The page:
Thursday, April 11, 2013

Rye 'n' Injun Bread... Farmer Boy

The chapter on cutting ice from the big pond in Laura Ingalls Wilders' Farmer Boy always amazed this Southern girl... especially when I read the book the first time as a child...  How they stacked the ice in the ice house, packing in on all sides with sawdust so it would keep even through the hottest summer... and they had ice for ice cream and lemonade any time they needed it.

When Almanzo and his Father and brother Royal came home the evening after finishing up with the ice.. to have their Saturday night bath... Mother was putting Sunday dinner in the oven for the next day... She made chicken pie, baked beans, and Rye 'n' Injun Bread...

Here's the recipe for Rye 'n' Injun Bread from the Little House Cookbook... I gotta try this... SOON!!!! After my Saturday night bath! ;)

    1 1/2 c. corn meal
    1 1/2 c. rye flour
    2 tsp. baking soda
    1 stp salt
    2 eggs
    3/4 c. molasses
    1 c. buttermilk

In a large bowl, mix flours, baking soda and salt. In a seperate bowl, mix eggs, molasses and buttermilk. Pour liquid ingredients into dry ingredients and stir until well mixed. Do not beat. Grease a 9x13" pan. Put mixture in pan. Fill another 9x13" pan with water and put on bottom rack of oven. Preheat oven to 200 degrees. Bake at 200 degrees for 3-4 hours. Cut into 16 pieces. Serve hot or cold. Great with butter and/or honey. Makes 16 servings. 

Sunday, April 7, 2013

Helping Hands and Simple Fun... Another "Little House" Lesson

When I was growing up, my grandmothers, my Mama, and my aunts all gathered together to can... "many hands make light work." And it almost felt like a party, except for the hard work, but even stringing and breaking bushels of green beans or peeling peaches until the juice ran down and dripped off your elbows, became fun with all the talk and laughter around the table or sitting in the shade of my Nanny's apple tree. These times of hard work have become some of my most treasured memories.

Having family or neighbors to help with the "big work" was even more important in the "Little House" days...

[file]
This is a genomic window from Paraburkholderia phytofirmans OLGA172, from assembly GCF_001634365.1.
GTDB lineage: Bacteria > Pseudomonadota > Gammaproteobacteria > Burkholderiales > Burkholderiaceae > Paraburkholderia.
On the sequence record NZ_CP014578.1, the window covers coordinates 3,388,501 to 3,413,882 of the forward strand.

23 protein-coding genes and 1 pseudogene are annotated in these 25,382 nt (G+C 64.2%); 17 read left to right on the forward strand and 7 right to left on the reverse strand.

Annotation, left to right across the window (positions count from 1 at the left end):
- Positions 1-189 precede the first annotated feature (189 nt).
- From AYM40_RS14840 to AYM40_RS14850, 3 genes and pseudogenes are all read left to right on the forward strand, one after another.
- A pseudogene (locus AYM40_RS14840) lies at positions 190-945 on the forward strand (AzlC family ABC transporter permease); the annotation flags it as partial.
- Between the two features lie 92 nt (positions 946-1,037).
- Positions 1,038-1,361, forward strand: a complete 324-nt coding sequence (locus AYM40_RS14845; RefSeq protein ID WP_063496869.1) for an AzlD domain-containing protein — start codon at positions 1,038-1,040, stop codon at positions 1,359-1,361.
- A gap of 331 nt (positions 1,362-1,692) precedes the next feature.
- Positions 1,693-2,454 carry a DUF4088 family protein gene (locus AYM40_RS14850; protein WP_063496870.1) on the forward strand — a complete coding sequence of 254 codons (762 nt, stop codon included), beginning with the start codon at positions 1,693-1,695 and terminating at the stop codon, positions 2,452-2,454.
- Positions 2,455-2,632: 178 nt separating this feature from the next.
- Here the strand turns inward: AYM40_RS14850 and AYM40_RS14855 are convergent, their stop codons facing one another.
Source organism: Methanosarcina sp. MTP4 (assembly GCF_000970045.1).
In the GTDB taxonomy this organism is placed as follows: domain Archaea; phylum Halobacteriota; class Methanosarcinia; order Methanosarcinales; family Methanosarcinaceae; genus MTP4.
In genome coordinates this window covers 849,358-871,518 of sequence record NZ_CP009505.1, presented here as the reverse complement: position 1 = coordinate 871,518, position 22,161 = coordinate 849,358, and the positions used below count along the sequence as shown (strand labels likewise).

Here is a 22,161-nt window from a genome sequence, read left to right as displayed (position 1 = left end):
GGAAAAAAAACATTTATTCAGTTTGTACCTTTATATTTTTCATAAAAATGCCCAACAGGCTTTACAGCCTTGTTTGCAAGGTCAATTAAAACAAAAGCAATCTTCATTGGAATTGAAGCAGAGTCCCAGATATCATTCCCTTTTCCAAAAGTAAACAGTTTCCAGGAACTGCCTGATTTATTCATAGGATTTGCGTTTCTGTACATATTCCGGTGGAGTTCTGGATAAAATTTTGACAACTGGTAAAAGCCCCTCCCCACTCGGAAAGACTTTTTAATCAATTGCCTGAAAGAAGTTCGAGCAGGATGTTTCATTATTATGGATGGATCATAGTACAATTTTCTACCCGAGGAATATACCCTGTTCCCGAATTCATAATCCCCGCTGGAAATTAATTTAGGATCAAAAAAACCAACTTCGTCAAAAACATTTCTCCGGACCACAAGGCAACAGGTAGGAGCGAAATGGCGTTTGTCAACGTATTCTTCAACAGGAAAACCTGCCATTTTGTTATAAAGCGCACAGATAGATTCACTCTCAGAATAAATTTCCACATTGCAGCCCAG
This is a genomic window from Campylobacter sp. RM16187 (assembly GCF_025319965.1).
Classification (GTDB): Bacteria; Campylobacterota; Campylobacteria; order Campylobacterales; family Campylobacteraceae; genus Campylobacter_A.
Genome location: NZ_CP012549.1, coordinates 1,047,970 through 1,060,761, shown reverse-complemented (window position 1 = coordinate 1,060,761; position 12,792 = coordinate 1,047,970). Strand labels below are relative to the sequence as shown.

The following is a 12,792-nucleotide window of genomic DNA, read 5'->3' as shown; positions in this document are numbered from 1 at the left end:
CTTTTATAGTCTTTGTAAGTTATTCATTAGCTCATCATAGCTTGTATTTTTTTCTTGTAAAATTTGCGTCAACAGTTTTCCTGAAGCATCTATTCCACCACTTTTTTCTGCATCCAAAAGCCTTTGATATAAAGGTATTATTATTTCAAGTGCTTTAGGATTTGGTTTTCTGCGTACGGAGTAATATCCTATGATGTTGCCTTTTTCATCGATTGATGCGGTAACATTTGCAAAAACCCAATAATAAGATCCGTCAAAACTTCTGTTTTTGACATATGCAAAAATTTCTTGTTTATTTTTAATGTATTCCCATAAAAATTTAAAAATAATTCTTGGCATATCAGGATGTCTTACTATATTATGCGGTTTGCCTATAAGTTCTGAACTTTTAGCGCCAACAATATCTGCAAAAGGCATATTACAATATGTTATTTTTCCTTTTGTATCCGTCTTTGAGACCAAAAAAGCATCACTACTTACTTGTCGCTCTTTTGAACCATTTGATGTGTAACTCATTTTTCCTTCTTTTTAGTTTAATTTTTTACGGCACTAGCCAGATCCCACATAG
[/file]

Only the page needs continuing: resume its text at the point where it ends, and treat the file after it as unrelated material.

From Little House in the Big Woods...

Uncle Henry came to help Pa butcher the hog. He brought Aunt Polly's sharpened knife.  They made a bonfire and heated a big kettle of  water over it.  The pig pen was nearby.  Laura plugged her ears with her fingers because she didn't want to hear the pig squeal as it was being killed. "After that, Butchering Time was great fun."
Uncle Henry and Pa were "jolly".  There was spare ribs for dinner. Pa promised the girls they could play with the bladder, which he blew up like a balloon. They played games like volley ball and kick ball with the blown-up bladder. He also gave the girls the pig's tail, which was roasted, sizzled, fried and sprinkled with salt. They ate all the meat off the bones, knowing there wouldn't be another pig's tail until next year.
The hog was scalded in hot water.  They laid it on a board.  Then it was scraped with knives until all the coarse bristles came off the skin.  Then the hog was hung in a tree.  The insides were taken out, and it was left hanging to cool.  Then it was taken down, and cut up.
From this hog came: hams, shoulders, side meat, spare-ribs, belly, heart, liver, tongue, and headcheese.  The dishpan that was full of bits and pieces would be made into sausage. The meat was laid on a board and sprinkled with salt. The hams and shoulders were pickled in brine, then smoked.
Pa said, "You can't beat hickory-cured ham."
Uncle Henry went back home after dinner.  Pa went into the Big Woods to do more work.  Laura and  Mary helped Ma with carrying wood and watching the fire. Ma put lard in big iron pots on the cookstove.  Ma skimmed out brown "cracklings"....she would use them to flavor "johnny-cake" later.
Ma made headcheese. She scraped and cleaned the head carefully.  She boiled it until all the meat  fell off the bones.  Then the meat was chopped into fine pieces and seasoned with pepper, salt and spices.  It was mixed with pot-liquor and cut into slices after it cooled.
The little pieces of lean and fat that  came off the larger pieces were made into sausage.  Sausage balls were put in a pan out in the shed to freeze.  These were good to eat all winter.
When Butchering Time was over there were:  sausages, headcheese, big jars of lard, a keg of white saltpork out in the shed, smoked ham and shoulders in the attic.
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